Now what about those Moon Audio USB cables? Well, I had some initial trouble with the Blue Dragon. It wouldn't make a clean connection and the best I could get was a display of "48kHz" on my Sonicweld Diverter HR; however, the Silver Dragon worked fabulously from the beginning and in many ways I like it better than my Locus Design Cynosure v2. It's simpler and more elegant looking with a sound that's very lush. It can be a bit harsh—at least in the first few hours—and lacks the overall openness of the Cynosure v2; but for $180 for 3 feet, it represents a vastly better value and I'm thinking about making it my new standard because I find that I just look more forward to listening to music with it. I may change my mind. I'm just at the beginning of the listening process and it's easy to be infatuated with new sound. But last night, I was listening to the 24/96 download of Kate Bush's 50 Words for Snow and was really taken at how much the DMS (Digital Music Server) sounded like a regular CD player, something that I've striven for since I built my first DMS based on the PS Audio PerfectWave DAC. Nothing else has changed from the current configuration. This is a USB cable swap out only; but I'm really very impressed. Listening to the 24/48 download of Karrin Allyson's 'Round Midnight I hear a "groove" and a "jive" that I don't recall hearing with the Cynosure v2; and it makes me happy.
Returning to the Cynosure v2 and replaying Karrin Allyson's 'Round Midnight, I hear more breadth and depth to the sound with a wider soundstage and a deeper overall presence; however, there's also a roughness to the sound—and this is very well burned in—that makes me miss the Silver Dragon's lushness; and speaking of Frankenstein's lab, the Cynosure v2 does look more like something off a test bench and less like the kind of cable you want in a low-profile system. Still, there is a haunting, melodic quality to Allyson's voice that I hear with the Cynosure v2 that I don't hear with the Silver Dragon USB cable. So, right now, it's a bit of a toss up. I just hate that treble "splash" that I seem to get with the Cynosure v2. That is off putting to me and gets in the way of the music; but some people like that. I will say that the piano notes with the Cynosure v2 have a strikingly percussive sound; and that's a good thing. So in terms of bringing me the most music, it's still hard to say. Now that the Cynosure v2 has been playing for a while (it seems sensitive to movement), I hear its own lushness returning and the treble cleaning up and THIS is the cable that the late Lee Weiland built. Putting on the 24/192 download of Louise Roger's Black Coffee, I get all the lushness, deep bass definition and sweetness of treble that one could want. So maybe the Cynosure v2 just plays the bits more accurately; still, for $180 for a 3 foot run, the Moon Audio Silver Dragon USB cable comes awfully close to my multi-thousand dollar reference standard Locus Design USB cable, which you can't even buy anymore!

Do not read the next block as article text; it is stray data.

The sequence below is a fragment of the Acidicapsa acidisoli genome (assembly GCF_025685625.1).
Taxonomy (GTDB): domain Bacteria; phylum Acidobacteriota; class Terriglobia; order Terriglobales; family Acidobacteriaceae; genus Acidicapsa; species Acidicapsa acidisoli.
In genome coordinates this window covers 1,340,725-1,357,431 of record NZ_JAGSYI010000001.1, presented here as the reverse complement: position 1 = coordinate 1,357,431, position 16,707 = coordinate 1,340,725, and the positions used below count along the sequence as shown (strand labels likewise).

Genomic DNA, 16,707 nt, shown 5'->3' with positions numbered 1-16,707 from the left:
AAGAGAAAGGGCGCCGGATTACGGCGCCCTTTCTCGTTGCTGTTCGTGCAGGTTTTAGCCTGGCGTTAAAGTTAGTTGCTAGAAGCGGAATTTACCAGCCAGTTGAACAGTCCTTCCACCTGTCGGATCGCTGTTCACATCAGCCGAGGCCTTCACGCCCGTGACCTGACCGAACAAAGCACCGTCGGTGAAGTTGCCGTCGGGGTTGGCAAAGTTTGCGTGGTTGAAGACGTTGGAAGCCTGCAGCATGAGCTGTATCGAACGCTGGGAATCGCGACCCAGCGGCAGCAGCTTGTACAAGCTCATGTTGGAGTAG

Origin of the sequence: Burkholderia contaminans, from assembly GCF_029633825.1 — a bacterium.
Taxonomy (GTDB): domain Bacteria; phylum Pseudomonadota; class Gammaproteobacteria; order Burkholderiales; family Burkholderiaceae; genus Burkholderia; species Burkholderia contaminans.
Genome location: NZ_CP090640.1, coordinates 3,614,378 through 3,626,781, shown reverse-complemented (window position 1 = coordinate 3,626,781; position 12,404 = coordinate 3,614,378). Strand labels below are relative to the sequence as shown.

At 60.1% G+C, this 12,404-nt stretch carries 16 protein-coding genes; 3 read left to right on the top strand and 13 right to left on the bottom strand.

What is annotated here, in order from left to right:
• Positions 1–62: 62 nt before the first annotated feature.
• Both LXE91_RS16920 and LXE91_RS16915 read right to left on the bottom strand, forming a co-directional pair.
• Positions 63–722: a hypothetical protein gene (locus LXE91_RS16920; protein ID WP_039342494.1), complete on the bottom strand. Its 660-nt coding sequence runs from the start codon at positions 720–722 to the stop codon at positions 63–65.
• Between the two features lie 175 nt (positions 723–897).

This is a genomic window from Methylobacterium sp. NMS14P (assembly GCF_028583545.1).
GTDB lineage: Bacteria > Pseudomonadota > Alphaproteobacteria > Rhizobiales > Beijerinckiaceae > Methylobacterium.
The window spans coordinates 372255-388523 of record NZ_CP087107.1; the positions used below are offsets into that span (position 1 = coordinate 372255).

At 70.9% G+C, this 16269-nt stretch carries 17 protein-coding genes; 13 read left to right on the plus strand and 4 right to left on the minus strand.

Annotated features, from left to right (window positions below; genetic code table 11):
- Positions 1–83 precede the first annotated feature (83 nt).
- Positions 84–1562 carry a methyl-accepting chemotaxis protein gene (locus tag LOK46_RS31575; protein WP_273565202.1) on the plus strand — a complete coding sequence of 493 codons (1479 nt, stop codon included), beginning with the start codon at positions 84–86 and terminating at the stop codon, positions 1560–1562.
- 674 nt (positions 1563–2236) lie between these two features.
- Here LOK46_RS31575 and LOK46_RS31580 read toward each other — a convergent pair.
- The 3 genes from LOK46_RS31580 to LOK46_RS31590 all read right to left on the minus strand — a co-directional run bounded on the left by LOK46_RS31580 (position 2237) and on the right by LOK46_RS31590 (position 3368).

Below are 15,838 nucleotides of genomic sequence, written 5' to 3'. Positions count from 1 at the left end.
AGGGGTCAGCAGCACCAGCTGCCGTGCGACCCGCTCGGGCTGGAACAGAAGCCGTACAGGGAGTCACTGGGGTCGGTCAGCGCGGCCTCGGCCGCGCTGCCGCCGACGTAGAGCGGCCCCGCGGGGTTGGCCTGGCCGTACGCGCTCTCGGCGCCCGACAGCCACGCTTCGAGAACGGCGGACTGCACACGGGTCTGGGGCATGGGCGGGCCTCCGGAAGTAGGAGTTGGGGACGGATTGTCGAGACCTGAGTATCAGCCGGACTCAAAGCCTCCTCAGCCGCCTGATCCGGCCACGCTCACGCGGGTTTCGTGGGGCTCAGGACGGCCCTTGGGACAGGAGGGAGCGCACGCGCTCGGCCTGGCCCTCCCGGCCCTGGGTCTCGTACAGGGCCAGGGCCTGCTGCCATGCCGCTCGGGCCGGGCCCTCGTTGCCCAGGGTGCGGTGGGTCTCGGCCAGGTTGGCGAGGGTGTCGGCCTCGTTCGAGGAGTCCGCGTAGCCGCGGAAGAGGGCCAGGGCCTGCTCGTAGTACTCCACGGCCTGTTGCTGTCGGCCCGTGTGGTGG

Now returning to that Blue Dragon USB cable, Drew Baird sent me a replacement that I immediately installed into the system and it worked just fine; and the truth of the matter is, I really like it a lot. It gives the DMS (Digital Music Server) a very warm and analog-like sound, much more so than either the Silver Dragon or the Cynosure v2. I had purchased the 24/192 download of Lonely Woman by The Modern Jazz Quartet. In a technical sense, the Cynosure v2 probably had more going for it: a wider, deeper soundstage, more extended treble, somewhat deeper bass; but the Blue Dragon USB made the vibraphones ring like magic and there was not the slightest trace of harshness to the sound at all. I found it musically very involving and often found myself surprised by the strike of the mallet on the vibes as if they were sitting in my living room itself. There was a faint sense of distortion—as if something was being overloaded—but I attributed that to the source because I remember hearing it with the Cynosure v2 as well. I wanted to switch over to Gary Burton et al's 24/88.2 download of Like Minds but simply found myself too engaged by the music to change; and this cable costs $75 for a 3 foot run. The more it played, the more it opened up and the piano took on a lovely sense of treble extension. I eventually did switch over to the 24/48 download of Karrin Allyson's Round Midnight and was taken by the same analog-like smoothness without any loss of detail in the treble. It did not sound as bright as my Audio Note IQ3 phono cartridge; but in the final analysis, we're talking about music, not data. And I was very, very impressed. For the first time in a very long time, I wanted to listen to the 24/96 download of The Köln Concert by Keith Jarrett. At first, I thought something was wrong; then I realized that I simply wasn't hearing any digital artifacts and it reminded me greatly of the first time I heard a Koetsu Rosewood Signature, circa 1980. Jarrett's pounding on the piano caught me by surprise the same way that the vibes had in "Lonely Woman" and I was totally blissing out.
So I just had to know, could it really be this good? Plugging the Cynosure v2 back into my Mac mini and Sonicweld Diverter HR resulted in a form of congestion that gave the piano a kind of nasal-like quality, and I was just not as engaged by the music; however, it had been a while since I had listened to The Köln Concert and I really needed to know. So the following night I put on the 24/88.2 download of "Like Minds" and played that through my Woo WA22 headphone amp with a pair of Sennheiser HD800's in balanced configuration. Now I could tell. The Cynosure v2 was the better cable, but by such a close margin that I hesitate to call it better, more just different. Am I glad I have the Cynosure? You bet. With the Blue Dragon USB, could I be happy? You bet. So I guess I still feel very lucky to own the Cynosure v2 but to know that the Blue Dragon—and Silver Dragon—USB cables exist. For their respective prices, if not a whole lot more, it's hard to do much better.